Page 378. The suggestion that Perronneau asked Cazotte to wear a costume not his own strikes me as far-fetched. The wig is indeed the style Beaumont called “à la mousquetaire” – but indistinguishable from the ailes de pigeon style, the much commoner term, employed for Vaudreuil (p. 181) – which makes the idea of dating from it questionable.

Page 378. It is perhaps worth noting that Cazotte’s large collection included no pastel, providing a hint as to why Perronneau was commissioned to paint him in oil (the sitter’s choice).

NG 4063 Perronneau Legrix

This is J.582.1522 in the online Dictionary of pastellists. The pastel appeared in the recent Perronneau exhibition in Orléans in 2017 (no. 59). It was also reproduced in The Sphere, 4.iv.1925, p. 15.

Page 382. Marthe-Marie-Madeleine Legrix married Dublan not in 1759, but 19 juin 1760, in Talence.

NG 3588 “Perronneau” Girl with kitten

This is J.582.189 in the online Dictionary of pastellists. See the entry for a fuller bibliography, including for example Florence Ingersoll-Smouse.

Page 388. Provenance (p. 396 n.4: “There is no certain reference to NG 3588 in the Duveen Brothers records”): for an extended discussion of the information gleaned from the multiple references in the Duveen records, see my blog post.

Page 390. The presence of zinc and tin in recent examination of the “Perronneau” does raise questions which in the present state of our knowledge of materials used in pastel (whether pigments themselves, or the fillers or binders) cannot be definitively answered. But the occurrences in two Liotard pastels (both in his studio at the end of his life) are arguably less relevant than Chaperon’s manual of Paris procedures which Perronneau (who, unlike Liotard, was no maverick, and who had not travelled to the East) is more likely to have followed in 1743. The reasons for questioning the pastel’s authenticity are primarily connoisseurial.

Page 391. “Demoyel” was a misprint in Guiffrey’s 1869 reprint of the 1746 livret (and repeated elsewhere); the name was originally printed Desnoyel as I have at J.582.129. The child might be one of the sons of Charles Desnoyel ou Desnoyelles, a maître charcutier, rue Saint-Honoré; the cock then a reference to the family business.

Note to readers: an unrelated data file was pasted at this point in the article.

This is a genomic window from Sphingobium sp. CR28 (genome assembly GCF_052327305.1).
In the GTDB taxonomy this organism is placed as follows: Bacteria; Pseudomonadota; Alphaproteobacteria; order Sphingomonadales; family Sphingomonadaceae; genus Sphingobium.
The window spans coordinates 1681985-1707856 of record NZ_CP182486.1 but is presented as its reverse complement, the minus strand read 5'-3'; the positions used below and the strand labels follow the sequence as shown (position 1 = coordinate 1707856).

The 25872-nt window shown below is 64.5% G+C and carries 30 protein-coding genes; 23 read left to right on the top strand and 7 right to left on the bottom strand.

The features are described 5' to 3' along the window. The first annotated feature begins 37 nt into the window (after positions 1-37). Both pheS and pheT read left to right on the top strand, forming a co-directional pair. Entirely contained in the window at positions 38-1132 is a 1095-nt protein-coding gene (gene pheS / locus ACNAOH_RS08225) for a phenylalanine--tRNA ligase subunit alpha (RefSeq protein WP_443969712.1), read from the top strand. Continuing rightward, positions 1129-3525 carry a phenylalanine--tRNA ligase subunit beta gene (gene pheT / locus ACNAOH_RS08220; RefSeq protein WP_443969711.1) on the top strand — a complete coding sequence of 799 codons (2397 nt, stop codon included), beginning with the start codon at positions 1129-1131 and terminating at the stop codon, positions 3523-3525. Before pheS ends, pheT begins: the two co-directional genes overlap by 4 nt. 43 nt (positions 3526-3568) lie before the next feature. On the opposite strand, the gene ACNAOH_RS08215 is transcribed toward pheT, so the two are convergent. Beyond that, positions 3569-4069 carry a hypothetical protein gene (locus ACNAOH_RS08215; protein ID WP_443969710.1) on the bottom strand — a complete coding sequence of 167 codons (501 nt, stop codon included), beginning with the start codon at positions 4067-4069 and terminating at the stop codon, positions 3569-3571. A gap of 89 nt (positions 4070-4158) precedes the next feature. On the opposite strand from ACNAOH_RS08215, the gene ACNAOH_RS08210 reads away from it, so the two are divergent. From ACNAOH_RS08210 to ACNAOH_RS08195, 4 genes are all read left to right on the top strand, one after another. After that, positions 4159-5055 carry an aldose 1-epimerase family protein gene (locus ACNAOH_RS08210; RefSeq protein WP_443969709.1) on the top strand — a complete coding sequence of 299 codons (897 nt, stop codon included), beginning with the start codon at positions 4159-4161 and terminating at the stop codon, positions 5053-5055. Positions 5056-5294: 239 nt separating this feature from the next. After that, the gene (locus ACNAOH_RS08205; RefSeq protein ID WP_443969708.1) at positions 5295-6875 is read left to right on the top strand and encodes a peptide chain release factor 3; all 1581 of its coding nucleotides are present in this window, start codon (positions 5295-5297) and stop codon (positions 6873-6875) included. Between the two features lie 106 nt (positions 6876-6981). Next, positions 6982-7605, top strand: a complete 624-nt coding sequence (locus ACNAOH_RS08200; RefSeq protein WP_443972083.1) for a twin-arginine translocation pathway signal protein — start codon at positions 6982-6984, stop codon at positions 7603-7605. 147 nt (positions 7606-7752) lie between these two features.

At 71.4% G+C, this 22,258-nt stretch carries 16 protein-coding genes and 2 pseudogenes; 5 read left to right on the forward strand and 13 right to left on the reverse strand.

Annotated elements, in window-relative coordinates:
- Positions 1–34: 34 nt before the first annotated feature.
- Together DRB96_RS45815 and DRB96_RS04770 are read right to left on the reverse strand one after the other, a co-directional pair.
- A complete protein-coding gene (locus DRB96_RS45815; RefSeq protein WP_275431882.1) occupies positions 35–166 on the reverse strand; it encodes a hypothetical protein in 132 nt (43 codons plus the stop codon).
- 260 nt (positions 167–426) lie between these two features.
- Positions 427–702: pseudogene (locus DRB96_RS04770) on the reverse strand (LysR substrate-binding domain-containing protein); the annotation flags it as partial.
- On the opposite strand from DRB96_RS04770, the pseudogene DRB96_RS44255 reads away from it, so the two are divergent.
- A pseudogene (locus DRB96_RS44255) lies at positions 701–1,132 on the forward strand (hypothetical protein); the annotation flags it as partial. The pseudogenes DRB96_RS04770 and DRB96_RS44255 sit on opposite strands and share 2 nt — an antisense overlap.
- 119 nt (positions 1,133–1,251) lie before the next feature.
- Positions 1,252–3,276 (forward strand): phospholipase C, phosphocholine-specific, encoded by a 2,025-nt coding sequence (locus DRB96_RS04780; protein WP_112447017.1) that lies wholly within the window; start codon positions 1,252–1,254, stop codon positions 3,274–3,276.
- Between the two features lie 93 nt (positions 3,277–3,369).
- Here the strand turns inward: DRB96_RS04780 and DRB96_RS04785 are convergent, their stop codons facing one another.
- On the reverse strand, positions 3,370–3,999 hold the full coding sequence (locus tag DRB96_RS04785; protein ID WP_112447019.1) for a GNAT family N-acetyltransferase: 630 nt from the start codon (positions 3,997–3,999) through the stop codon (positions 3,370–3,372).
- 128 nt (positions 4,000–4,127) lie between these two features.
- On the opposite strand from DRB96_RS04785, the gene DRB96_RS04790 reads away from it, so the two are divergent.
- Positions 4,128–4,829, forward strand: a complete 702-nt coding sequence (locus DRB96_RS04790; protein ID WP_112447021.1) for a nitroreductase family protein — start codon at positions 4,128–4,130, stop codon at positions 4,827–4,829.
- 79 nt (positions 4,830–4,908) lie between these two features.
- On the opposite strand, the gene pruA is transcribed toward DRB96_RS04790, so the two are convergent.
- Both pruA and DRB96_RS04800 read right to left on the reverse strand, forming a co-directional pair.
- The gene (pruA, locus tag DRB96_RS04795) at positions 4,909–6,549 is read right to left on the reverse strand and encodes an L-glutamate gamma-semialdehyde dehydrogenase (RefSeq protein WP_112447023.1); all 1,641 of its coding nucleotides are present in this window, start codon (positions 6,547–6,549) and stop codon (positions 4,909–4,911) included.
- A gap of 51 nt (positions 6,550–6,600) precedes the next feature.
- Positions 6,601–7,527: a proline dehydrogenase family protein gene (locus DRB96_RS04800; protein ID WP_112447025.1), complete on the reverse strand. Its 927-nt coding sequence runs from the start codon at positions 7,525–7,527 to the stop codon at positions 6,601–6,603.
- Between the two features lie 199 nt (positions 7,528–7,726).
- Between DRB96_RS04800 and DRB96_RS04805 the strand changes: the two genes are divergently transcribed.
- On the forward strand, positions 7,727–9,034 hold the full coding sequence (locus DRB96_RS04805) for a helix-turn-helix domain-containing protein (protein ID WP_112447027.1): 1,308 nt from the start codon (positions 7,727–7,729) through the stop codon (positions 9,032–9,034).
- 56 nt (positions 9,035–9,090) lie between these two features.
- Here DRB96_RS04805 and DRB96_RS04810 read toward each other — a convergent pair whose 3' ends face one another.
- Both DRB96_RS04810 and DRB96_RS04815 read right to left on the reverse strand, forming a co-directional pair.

Page 392. In the quote from me “[weaknesses]” is supplied where “pastiche elements” is intended.

Page 394. The “certain Brown” was Eric Brown, director of the National Gallery of Canada, with whom Ricketts had an extended correspondence.

Page 396 n.3. The “Two pastels by Perronneau of the same lady in different positions” in Duveen’s stock books were the pastels later sold to Edward Stotesbury (see my blog post).

NG 903 Rigaud studio

Page 433. “recently”: 2004.

NG 5588 After Roslin

Page 435. Numerous related works have been omitted, including an engraving by Gautier-Dagoty; see the list in for MV 6763, J.629.156 and the following items.

Page 438 n.15. François was indeed Fredou’s brother-in-law.

NG 4097 Tocqué

Page 472 & 603. “1920–1 London, Burlington Fine Arts Club”: it isn’t immediately obvious which exhibition this is. The painting is reproduced and discussed in The Connoisseur, lxii, 1922, pp. 199, 238, where the suggestion that it had been exhibited in the Burlington Fine Arts Club may have originated.

NG 3964 After Tocqué

Page 483 and n.30. The “hypothesis” I suggested was the identification of the Orléans sitter as Joseph-Thérèse, not his associé position.

Vigée Le Brun

Page 518. Did Mme Geoffrin and the duchesse de Chartres really commission Mlle Vigée c.1769? The claims of the latter are not verified, but at least link to her text (the earliest portrait known is 1778, and Vigée Le Brun often distorted dates); but Mme Geoffrin visited only as far as I know.

Jean-Baptiste-Pierre Le Brun was the great-great-nephew, not great-nephew, of Charles Le Brun.

NG 1653 Self-portrait

Page 519. The A. P. Pickering of 23 Queens Gardens was Arthur Proctor Pickering (1818–1902), a solicitor, and brother of the barrister Percival Andre Pickering QC (1810–1876) referred to on p. 530 n.1. The sale was not posthumous, nor apparently forced: A. P. Pickering’s estate was valued at nearly £25,000. The dealer identified here only as “S. T. Smith” was Samuel Theobald Smith (1842–1904), grandson of the famous John Smith who (in the 1820s) had handled the other (i.e. Rubens) Chapeau de paille now in the National Gallery.

Page 520. The only reason to assume that the self-portrait (lent by M. Péan de Saint-Gilles) from the 1891 exhibition of works from “the beginning of the [19th] century” should relate to the NG picture seems to be the description in Helm 1915, p. 207 (not cited): he must have seen it to offer the description, but he specifically separates it from the versions of the NG painting and suggests a later date. (It is however worth noting that Armand-Louis-Henri Péan de Saint-Gilles (1791–1860) was co-exécuteur of the will of Vigée Le Brun’s brother Louis-Jean-Baptiste-Étienne in 1820.)

Pages 527f. In addition to the numerous salon critiques cited, the original version is also discussed in the “Letter from a gentleman on a tour in Paris, to his friend in London”, which appeared in the Morning chronicle and London advertiser, 19 September 1783, but is omitted from standard bibliographies of salon criticism (e.g. McWilliam & al. 1991).